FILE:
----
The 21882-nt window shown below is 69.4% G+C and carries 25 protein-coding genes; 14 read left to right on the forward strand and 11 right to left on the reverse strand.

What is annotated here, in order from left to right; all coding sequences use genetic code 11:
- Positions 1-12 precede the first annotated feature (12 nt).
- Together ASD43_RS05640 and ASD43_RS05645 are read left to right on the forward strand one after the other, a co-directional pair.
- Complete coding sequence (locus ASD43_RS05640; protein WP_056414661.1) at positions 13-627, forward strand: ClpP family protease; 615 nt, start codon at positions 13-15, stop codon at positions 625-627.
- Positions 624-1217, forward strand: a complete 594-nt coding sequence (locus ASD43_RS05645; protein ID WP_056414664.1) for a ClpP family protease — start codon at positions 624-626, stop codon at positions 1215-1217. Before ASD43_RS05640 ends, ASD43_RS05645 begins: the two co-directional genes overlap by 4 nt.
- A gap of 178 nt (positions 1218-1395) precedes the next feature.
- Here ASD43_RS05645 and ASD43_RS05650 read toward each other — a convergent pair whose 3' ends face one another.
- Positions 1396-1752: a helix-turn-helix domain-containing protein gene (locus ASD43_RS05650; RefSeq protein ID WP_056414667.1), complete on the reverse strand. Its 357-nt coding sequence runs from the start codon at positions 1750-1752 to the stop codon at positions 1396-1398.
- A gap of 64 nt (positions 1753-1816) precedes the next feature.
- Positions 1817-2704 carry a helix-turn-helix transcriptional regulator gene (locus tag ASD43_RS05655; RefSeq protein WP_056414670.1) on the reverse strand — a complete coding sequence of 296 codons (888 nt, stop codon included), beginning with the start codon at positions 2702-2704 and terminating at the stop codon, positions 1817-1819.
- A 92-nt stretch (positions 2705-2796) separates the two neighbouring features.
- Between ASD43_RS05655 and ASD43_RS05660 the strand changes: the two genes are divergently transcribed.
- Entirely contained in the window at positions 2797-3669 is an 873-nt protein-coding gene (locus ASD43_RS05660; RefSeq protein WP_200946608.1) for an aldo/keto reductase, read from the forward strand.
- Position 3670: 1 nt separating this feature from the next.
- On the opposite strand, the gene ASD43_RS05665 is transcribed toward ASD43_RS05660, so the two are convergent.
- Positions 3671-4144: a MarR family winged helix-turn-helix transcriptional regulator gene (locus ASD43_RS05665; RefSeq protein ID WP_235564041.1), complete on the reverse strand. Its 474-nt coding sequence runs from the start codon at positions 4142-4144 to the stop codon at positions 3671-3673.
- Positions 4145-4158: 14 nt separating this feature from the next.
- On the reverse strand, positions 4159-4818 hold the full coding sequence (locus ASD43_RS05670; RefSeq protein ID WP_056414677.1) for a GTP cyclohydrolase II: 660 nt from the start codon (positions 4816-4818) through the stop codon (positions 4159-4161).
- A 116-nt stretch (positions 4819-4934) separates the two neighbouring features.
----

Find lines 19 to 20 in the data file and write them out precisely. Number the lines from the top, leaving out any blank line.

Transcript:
- On the reverse strand, positions 4159-4818 hold the full coding sequence (locus ASD43_RS05670; RefSeq protein ID WP_056414677.1) for a GTP cyclohydrolase II: 660 nt from the start codon (positions 4816-4818) through the stop codon (positions 4159-4161).
- A 116-nt stretch (positions 4819-4934) separates the two neighbouring features.